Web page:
God made you.  Not just in the Genesis 1 sense of creating the world or setting things in motion.  He made you, individual you.  He knit you together.  He formed you.  Head, shoulders, knees, and toes.  Eyes and ears and mouth and nose.  That’s God in action.  Not evolution.  Not chance.  Not genetic science.  God.  Even though sin corrupts this body, God still takes it and forms it.  God makes it.  Sin warps.  Sin debases.  Sin perverts.  Sin moves doctors to advocate murder and moms and dads to assassinate innocent children.

Before you were, God had you in mind.  God planned out your days, your weeks, your months, and your years.  Before they were, your days were written and planned.  Just as written and planned as the steps God took to bring forth Jesus into the world to save the world.  And we dare to wonder if God knows what’s going on.  We live as if we’re the ones making all the plans, charting all the courses.  Yes, God has given us certain amounts of freedom.  We are not bound to eat this cereal or marry that person against our will.  And yet, it all stands within God’s knowledge and power.

We’ll grant God that.  But then we take it away with the other hand.  By disobeying.  If God knows all, if God has and uses all power, if God forms and knits and sees and plans, then why do we continue to insist on disobeying Him?  Why do we not grant Him the power and authority that comes with being not only the Creator of heaven and earth, but also the Creator of me, Him the Potter, me the clay?  Why, when you step back and see that the laundry list of Luther’s first article explanation lays all around you as a treasure:  body, soul, eyes, ears, mind and abilities; clothing and shoes, food and drink, house and home, wife and children, land, cattle, and all that you own, all that you need to keep your body and life.  And then God preserves you.  He guards you from all evil.  Doubt it not that without God and His angels you would not be where you are and how you are.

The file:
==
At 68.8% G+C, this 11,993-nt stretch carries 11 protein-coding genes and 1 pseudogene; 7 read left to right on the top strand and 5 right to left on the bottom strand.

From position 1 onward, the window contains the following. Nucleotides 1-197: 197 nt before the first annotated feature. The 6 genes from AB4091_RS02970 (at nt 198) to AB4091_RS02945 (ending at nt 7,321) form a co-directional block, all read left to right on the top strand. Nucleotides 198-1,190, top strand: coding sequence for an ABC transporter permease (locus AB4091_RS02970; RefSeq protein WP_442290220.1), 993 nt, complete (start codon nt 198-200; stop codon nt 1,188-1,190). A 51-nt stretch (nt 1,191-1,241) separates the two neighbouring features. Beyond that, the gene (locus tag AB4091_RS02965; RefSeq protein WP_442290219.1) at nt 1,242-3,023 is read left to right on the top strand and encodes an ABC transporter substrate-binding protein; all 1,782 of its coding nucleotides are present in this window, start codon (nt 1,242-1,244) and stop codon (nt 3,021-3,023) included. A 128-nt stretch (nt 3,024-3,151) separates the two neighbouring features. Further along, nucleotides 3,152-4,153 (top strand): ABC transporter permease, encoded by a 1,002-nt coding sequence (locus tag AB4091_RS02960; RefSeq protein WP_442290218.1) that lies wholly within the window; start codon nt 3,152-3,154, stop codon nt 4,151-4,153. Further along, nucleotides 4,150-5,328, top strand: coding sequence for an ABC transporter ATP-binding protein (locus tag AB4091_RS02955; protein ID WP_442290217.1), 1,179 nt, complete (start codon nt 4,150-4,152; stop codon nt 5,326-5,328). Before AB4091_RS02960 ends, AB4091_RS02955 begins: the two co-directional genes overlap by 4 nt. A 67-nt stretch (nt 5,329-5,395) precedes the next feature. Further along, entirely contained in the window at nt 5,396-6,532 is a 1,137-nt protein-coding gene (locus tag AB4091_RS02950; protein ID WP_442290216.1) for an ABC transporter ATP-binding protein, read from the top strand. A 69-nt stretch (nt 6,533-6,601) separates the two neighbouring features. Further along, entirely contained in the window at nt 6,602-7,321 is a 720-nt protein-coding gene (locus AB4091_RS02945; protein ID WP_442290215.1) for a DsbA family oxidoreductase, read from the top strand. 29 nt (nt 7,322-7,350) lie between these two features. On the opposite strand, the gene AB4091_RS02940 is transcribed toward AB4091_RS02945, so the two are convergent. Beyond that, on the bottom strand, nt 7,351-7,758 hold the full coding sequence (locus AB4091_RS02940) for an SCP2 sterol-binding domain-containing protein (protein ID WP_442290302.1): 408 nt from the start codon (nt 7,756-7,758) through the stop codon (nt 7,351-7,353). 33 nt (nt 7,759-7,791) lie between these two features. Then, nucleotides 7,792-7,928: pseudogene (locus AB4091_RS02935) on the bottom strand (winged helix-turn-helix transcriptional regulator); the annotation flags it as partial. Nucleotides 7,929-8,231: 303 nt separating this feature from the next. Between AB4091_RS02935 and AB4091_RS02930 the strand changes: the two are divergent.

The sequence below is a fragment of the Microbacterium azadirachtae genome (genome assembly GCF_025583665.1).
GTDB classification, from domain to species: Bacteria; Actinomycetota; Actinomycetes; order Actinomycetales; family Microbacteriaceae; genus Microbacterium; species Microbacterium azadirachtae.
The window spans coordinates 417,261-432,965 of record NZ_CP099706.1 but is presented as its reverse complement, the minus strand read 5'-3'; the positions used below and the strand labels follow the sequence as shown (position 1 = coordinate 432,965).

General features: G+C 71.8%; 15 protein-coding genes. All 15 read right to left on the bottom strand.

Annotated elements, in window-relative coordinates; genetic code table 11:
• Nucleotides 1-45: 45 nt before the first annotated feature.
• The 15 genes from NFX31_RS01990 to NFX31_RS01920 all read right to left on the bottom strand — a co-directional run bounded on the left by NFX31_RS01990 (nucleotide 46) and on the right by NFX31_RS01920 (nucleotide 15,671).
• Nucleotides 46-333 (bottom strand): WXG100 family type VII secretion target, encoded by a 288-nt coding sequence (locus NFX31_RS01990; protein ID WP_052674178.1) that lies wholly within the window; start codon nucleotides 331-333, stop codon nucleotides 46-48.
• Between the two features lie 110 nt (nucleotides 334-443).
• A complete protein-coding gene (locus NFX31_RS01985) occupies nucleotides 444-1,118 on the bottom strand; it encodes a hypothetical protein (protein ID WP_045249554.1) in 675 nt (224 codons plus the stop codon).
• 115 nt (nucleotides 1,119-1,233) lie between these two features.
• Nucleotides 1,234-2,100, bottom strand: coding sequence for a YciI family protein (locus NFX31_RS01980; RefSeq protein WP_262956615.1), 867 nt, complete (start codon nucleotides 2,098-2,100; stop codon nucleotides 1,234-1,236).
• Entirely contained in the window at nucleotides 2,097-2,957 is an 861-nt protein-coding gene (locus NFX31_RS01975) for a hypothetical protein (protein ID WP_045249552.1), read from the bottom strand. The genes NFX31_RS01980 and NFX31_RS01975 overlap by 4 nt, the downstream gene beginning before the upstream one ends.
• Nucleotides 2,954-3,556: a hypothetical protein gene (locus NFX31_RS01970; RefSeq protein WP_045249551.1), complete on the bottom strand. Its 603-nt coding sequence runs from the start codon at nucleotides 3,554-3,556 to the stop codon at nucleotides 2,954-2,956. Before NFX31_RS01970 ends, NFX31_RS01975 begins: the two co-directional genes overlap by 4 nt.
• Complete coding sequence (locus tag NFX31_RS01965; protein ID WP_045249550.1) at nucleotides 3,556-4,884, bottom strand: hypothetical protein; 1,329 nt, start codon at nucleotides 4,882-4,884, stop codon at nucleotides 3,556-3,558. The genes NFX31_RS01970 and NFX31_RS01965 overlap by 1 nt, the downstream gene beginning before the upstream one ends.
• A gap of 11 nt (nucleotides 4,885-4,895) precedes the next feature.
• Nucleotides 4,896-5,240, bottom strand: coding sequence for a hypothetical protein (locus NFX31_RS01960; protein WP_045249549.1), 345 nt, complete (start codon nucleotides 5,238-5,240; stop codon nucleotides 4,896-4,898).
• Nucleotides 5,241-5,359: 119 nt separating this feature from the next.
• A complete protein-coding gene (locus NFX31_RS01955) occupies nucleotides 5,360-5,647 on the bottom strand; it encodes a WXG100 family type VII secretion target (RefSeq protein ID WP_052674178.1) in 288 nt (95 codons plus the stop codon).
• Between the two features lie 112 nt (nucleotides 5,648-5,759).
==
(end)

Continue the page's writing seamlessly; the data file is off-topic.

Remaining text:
And still we disobey.  Still we don’t grant to God the thanks, praise, and love, as taught in the Ten Commandments, that belongs to a Father such as this.  Luther writes in the Large Catechism, For if we believed this teaching with the heart, we would also act according to it.  We would not strut about proudly, act defiantly, and boast as though we had life, riches, power, honor, and such, of ourselves.  We would not act as though others must fear and serve us, as is the practice of the wretched, perverse world.  The world is drowned in blindness and abuses all the good things and God’s gifts only for its own pride, greed, lust, and luxury.  It never once thinks about God, so as to thank Him or acknowledge Him as Lord and Creator.  This article ought to humble and terrify us all, if we believed it.  For we sin daily with eyes, ears, hands, body and soul, money and possessions, and with everything we have (Large Catechism, II:21-22).

What a sad irony that is, to use what God has given us to disobey God.  And so we impress this First Article upon our minds and remember:  All this God does only because He is my good and merciful Father in heaven, and not because I have earned or deserved it (Small Catechism, 1st Article).  There is the fatherly heart of your God.  For which we thank and praise, serve and obey.  The God Who knit you together.  The God Who made you who you are and gave you what you have.  The God Who knit together John.  The God Who knit together Jesus.  Who carefully preserved and provided for and protected Him.  Not because we earned or deserved it.  But because the words “good” and “merciful” define our Father in heaven, our Father Who wants us in heaven with Him.  And so, He provided the way.  He provided Christ, the Seed of the woman, the Son of Mary, the atoning sacrifice for our sins, and not only ours, but also for the sins of the whole world.  Look at what God the Father knows.  Look at what God the Father does.  This is most certainly true.  Amen.